It’s widely known that lead generation is at the forefront of problems facing businesses. So I was surprised that there wasn’t a simple answer to the question: ‘what is lead generation?’
The definition of a ‘sales lead’ tends to vary depending on who you talk to. In fact, one of the areas of conflict between sales and marketing can be the very definition of what counts as a sales lead and what doesn’t. It’s important to ensure that sales and marketing are in agreement when it comes to qualifying and scoring leads.
During a recent visit to a US technology company, the marketing manager told me that his ‘perfect’ sales lead was one where the decision maker is known, and that they are ready to buy. For many of us this is indeed the perfect lead, but sadly not realistic. Finding the decision maker and knowing whether it’s the right time for them to buy, will depend on the detective work of your sales team in uncovering the relevant information.
Let’s clear the air; we know that there are misconceptions regarding the meaning of lead generation. It is a topic that lacks exploration, so let me get the ball rolling and address this. In turn, this should help you to make most of your sales processes.
A sales pipeline is a list of leads converted into prospects, of which a percentage will become your customers. The pipeline is also a process, as it has a number of stages through which the leads are divided into either ‘close lost’ or ‘close won’. Before you can manage your pipeline, you need to fill it will sales leads…this is where the fun starts!
There are three main stages of a sales pipeline: leads, prospects, and customers.
Some marketers define a sales lead as the moment a person/company expresses an interest or inquiry into the products or services of your company. But this is only a subset of your available market. In the case of B2B, only a small percentage of customers will contact a company either at start-up phase, or if they have a problem to fix. This is why most salespeople define a sales lead as a person or business who fits the perfect customer profile of their company. Many of your potential customers may not have even heard about you, or contacted you. Good salespeople will look for every potential customer that could buy from you.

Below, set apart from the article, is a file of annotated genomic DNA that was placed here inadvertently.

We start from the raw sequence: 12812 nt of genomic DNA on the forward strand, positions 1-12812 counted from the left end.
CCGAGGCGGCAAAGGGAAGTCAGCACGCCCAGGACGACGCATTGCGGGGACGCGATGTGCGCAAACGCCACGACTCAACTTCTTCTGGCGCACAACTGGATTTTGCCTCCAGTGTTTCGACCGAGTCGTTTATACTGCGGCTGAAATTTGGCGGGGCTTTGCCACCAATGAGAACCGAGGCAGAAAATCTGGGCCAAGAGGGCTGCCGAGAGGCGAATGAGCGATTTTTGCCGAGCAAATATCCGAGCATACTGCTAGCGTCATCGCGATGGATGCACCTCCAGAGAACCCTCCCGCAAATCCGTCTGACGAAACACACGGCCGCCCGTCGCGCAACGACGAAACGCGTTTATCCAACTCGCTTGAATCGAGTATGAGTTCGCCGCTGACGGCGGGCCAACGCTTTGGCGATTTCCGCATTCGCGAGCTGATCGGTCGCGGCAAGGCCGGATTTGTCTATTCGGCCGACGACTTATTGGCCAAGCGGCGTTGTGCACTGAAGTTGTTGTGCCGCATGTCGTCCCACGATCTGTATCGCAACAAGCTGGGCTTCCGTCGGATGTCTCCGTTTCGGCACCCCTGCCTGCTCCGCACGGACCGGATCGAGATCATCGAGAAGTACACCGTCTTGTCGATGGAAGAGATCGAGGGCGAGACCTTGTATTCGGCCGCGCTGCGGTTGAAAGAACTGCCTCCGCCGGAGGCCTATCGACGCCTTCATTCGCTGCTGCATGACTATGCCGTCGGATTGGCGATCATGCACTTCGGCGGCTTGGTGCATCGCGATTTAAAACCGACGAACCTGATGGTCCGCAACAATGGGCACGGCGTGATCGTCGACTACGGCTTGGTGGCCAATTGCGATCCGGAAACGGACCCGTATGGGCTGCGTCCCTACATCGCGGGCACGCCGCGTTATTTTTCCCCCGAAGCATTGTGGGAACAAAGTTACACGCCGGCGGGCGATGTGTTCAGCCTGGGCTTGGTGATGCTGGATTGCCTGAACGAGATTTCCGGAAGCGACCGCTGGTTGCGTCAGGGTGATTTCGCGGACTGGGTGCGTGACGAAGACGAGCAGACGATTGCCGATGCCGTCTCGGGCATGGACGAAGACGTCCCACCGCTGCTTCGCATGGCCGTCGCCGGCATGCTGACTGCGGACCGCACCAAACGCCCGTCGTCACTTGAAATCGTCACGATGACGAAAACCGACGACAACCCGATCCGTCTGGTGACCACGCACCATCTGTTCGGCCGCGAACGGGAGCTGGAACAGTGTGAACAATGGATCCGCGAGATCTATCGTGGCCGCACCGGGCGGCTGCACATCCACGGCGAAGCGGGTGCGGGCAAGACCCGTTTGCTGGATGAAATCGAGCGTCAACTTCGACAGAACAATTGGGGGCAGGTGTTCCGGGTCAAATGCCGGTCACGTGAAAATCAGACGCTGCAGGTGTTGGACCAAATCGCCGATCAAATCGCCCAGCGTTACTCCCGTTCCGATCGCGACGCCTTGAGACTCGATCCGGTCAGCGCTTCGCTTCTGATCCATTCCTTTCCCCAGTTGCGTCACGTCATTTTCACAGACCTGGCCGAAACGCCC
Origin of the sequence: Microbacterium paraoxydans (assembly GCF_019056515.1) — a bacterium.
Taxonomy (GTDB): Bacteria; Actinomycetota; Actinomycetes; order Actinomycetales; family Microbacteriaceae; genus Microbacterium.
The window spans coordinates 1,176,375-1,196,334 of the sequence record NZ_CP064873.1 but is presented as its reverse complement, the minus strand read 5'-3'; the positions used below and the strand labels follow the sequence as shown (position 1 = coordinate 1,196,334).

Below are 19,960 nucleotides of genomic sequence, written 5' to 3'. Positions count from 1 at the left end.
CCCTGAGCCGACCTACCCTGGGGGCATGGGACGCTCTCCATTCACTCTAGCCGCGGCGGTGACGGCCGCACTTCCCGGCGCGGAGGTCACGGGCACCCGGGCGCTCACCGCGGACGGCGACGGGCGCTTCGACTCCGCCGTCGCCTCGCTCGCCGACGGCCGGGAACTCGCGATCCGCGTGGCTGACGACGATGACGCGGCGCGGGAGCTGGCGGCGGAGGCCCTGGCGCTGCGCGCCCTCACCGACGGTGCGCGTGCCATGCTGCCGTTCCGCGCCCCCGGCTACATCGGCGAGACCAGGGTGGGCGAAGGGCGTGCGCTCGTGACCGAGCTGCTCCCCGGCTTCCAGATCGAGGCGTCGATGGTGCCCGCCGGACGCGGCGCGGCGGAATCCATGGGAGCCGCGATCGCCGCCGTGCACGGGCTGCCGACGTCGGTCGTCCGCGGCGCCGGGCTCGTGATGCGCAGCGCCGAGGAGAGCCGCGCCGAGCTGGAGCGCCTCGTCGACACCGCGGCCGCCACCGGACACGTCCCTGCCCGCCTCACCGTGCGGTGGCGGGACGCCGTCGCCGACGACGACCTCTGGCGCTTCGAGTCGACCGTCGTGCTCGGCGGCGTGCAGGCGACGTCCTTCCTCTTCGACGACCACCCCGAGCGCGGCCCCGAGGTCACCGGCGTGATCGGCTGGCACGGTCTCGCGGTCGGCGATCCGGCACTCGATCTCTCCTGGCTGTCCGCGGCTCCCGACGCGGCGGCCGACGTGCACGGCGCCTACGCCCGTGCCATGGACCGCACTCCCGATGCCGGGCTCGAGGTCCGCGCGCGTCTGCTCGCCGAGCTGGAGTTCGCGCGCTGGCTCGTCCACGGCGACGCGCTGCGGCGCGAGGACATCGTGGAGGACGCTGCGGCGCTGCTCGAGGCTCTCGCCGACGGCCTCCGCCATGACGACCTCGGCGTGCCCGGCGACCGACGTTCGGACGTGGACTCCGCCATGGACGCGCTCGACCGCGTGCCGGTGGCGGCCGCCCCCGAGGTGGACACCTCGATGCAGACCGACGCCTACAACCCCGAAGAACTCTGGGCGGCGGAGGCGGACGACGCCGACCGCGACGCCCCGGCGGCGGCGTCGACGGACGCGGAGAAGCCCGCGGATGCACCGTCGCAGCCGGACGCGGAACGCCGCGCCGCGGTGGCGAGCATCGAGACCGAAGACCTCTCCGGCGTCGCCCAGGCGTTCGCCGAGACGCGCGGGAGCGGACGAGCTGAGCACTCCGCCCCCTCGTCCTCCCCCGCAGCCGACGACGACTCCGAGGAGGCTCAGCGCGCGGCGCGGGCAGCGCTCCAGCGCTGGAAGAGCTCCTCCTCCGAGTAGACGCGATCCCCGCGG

Over the last few years, businesses have been told to focus their efforts on SEO and inbound marketing, with some believing that cold calling is a thing of the past. I would advocate for B2B this is not true. It’s important to focus efforts on both outbound sales and inbound sales if you wish to increase your revenue and market share. And the first step towards success is defining the perfect customer profile.
Normally, the ‘perfect customer’ possesses a number of key characteristics or attributes that will influence their likelihood to buy your product or service. Here are two examples.
A qualified sales lead is a lead that has been validated and checked manually within your organization (or by a third party) as meeting the minimum attribute level of the customer profile. This task is usually carried out by the marketing team.
Another perfect scenario is having contact information. Salespeople ultimately want to have contact details of the decision maker, but in reality this isn’t always possible. When it comes to the B2B industry, my advice is to include even the leads with little or no contact information when handing them to the sales team. The salesperson can check online, or pick up the phone and ring the company reception desk to find out this information. Ignoring sales leads that don’t have contact information will simply result in revenue opportunity being left on the floor.
Lead nurturing is the process of developing relationships with buyers at every stage of the sales funnel, and through every step of the buyer’s journey. This involves focusing marketing and communication efforts on activating the buyer’s interests in your product and service. As they are moved through each stage of the pipeline, the ultimate goal is that they become a customer.
A prospect is a person or organization that has expressed an interest in your product or service. This is not to be confused as a sales lead. A prospect is not the same as a lead; it is quite warm and has already approached your organization, e.g. via inbound traffic, phone calls, business card at an event, etc. However, the prospect still needs to be qualified. Although they may be a key influencer, they might not be the decision maker.
Once you’ve qualified your leads and prospects, it’s time to import these into your pipeline.
I think this is something we can most certainly agree on! A customer is somebody, be it an individual or an organisation, who has purchased your product or services.
So now that we’ve looked at the different definitions of each stage of the sales funnel, ask yourself: are you tapping into the correct sources when it comes to driving sales? Because we want to start exploring the different options for sourcing leads…. but that’s for the next blog post in this ‘Lead generation’ series. Ciao for now.